Many years ago, on the last day of training at rookie firefighter school, one of our instructors gathered the class together for a last-minute pep talk. This instructor was the youngest of our six teachers and he was the one that we most related to. He sat on a desk in front of the class and told us that our training was now over and that we would receive our first station assignments by the end of the day. He told us that he wanted to have a straight talk with us before we went off into the real world of firefighting.
The instructor said that for the previous three months, we had learned almost everything that had been written about the art of becoming a firefighter. We had practiced and drilled countless different methods and techniques until we performed them like mindless robots, and now that we were about to start practicing our trade, he was going to give us the best advice that we could ever get.
What he said next not only shocked us, but it left us totally confused: “Forget everything that we taught you in the last several months and just learn how to innovate.”
Two weeks later, I finally understood his advice. While at a call for a sofa fire, I was the fifth man, or can man, on the engine. The nozzle man and I were crawling into the smoke-filled apartment behind our officer when he turned and gave us two orders. The first was to hit the burning sofa with the can and the second was to prepare a pre-connect line.
Now, I was confused. Operating the can was my responsibility and the preparation of a pre-connect was also part of my responsibility, along with that of the pump operator, the nozzle man and the hydrant man. We had been drilled at fire school that we all had specific tasks to perform in a pre-connect maneuver. I stayed with the can and hoped that the others would be able to get a line on the fire without me.
Back at the firehouse I explained to my officer how confused I was. He set me straight and then reinforced what I had been told on my last day of rookie training. Textbook maneuvers are just a guide. What is important is to be flexible and to be able to adapt to any situation. If we could learn to innovate, then we would be able to beat almost any problem that was thrown at us. Many years later, I am still teaching this bizarre principle to all who will listen.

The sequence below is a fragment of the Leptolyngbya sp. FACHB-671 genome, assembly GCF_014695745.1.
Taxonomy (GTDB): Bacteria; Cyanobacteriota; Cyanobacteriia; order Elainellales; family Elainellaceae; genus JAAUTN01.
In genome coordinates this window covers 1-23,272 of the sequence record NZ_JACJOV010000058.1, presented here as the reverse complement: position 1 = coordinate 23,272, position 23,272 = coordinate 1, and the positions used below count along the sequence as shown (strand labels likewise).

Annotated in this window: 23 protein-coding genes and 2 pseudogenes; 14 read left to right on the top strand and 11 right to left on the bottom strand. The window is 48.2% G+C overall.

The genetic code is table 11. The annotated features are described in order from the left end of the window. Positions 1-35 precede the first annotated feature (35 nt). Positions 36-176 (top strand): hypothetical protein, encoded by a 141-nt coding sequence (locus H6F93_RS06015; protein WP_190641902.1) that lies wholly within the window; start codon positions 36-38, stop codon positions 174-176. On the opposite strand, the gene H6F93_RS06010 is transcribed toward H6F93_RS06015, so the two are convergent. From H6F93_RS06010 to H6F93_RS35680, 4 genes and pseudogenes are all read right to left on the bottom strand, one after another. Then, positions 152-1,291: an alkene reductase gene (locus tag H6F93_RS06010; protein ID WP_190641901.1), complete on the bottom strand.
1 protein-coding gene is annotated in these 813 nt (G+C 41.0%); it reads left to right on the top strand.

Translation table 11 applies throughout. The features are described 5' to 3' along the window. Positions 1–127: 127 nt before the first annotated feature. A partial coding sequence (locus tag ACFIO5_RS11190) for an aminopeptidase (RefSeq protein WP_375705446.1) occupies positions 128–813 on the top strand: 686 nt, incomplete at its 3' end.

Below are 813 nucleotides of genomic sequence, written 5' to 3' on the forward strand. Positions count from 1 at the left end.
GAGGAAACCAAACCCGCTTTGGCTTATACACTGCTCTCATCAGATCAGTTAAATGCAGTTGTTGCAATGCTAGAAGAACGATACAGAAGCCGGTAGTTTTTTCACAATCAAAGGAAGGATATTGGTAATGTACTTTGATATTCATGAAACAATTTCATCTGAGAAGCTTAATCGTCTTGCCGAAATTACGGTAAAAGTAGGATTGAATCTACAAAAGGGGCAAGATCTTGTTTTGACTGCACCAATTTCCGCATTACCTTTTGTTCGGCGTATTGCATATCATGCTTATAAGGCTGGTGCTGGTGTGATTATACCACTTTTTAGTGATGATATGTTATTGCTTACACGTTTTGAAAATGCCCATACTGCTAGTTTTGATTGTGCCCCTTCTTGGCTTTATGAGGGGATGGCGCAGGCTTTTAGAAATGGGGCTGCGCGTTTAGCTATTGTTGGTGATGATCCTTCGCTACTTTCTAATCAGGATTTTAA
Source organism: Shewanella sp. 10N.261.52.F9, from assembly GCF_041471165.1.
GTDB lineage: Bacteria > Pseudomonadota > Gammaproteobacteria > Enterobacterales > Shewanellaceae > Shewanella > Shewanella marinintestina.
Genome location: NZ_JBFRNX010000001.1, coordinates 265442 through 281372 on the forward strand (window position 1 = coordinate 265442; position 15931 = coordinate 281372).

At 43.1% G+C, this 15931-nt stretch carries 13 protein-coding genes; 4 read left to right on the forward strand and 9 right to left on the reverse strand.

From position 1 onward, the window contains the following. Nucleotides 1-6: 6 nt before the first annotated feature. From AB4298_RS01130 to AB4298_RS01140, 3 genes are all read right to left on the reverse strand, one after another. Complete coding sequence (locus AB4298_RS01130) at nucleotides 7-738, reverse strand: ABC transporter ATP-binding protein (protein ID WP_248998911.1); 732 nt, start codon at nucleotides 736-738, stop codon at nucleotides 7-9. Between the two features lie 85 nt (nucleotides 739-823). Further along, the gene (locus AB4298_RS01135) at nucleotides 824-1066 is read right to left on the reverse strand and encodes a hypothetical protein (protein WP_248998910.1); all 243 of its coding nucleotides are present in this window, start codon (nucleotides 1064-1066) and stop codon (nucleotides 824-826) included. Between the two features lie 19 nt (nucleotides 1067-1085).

In all of my years of firefighting, I have never been to the perfect textbook fire. Every incident is different and therefore each one presents its own individual challenges. Each problem or situation also requires its own unique solution.
Becoming a good innovator does not require a great deal of skill, but it does require some imagination. The hard part is learning to be flexible and to be able to look at a problem with an abstract point of view.
You can learn everything about forcible entry and master every cutting and prying tool available, but you will still come across the door that just won’t let you in. It could be a two-inch-thick solid oak door with the best anti-theft locks on it. Given enough time and patience we will get past this door. The firefighter who is a skilled innovator will be able to solve this problem with almost no effort. By standing back and thinking out the problem, he or she might decide on one of several different methods of getting through this locked door. The firefighter’s decision might be to attack the weak side of the door, the hinge side, rather than the locks. Or maybe he or she will dismantle the frame from around the door. Many times, the door with the best hardware is supported by the flimsiest frame. If none of this is possible, perhaps the fastest way past this door is by breaching the adjacent wall. Whichever solution succeeds, you can be sure that it will be the result of abstract problem solving and innovating.
Innovation cannot be taught at a fire school, but it can be encouraged by those who recognize the skills. Veteran firefighters must be encouraged to share their experience and their techniques with inexperienced rookies. Years of hands-on problem solving cannot be taught as well as it can be shared or demonstrated by the “old guys on the job.”
There are other things that we were never taught in fire school, like how to observe the signs at a fire. Sure, they teach us what the different colors of flames and smoke mean. However, are these the only signs that we encounter at fires?
It is 4 A.M. and we arrive at a building with smoke showing from the upper-floor windows. We know that our intervention is necessary. From the color and volume of smoke showing we can probably determine the intensity and type of the fire involved. There probably are other signs present that may help us with this situation. If it is a residential building, are there any signs of habitation, or is the building boarded up and abandoned? Do we notice signs of children’s items like toys, play sets or bicycles? Are there clothes on a clothesline? These signs can probably tell us about the possible victims.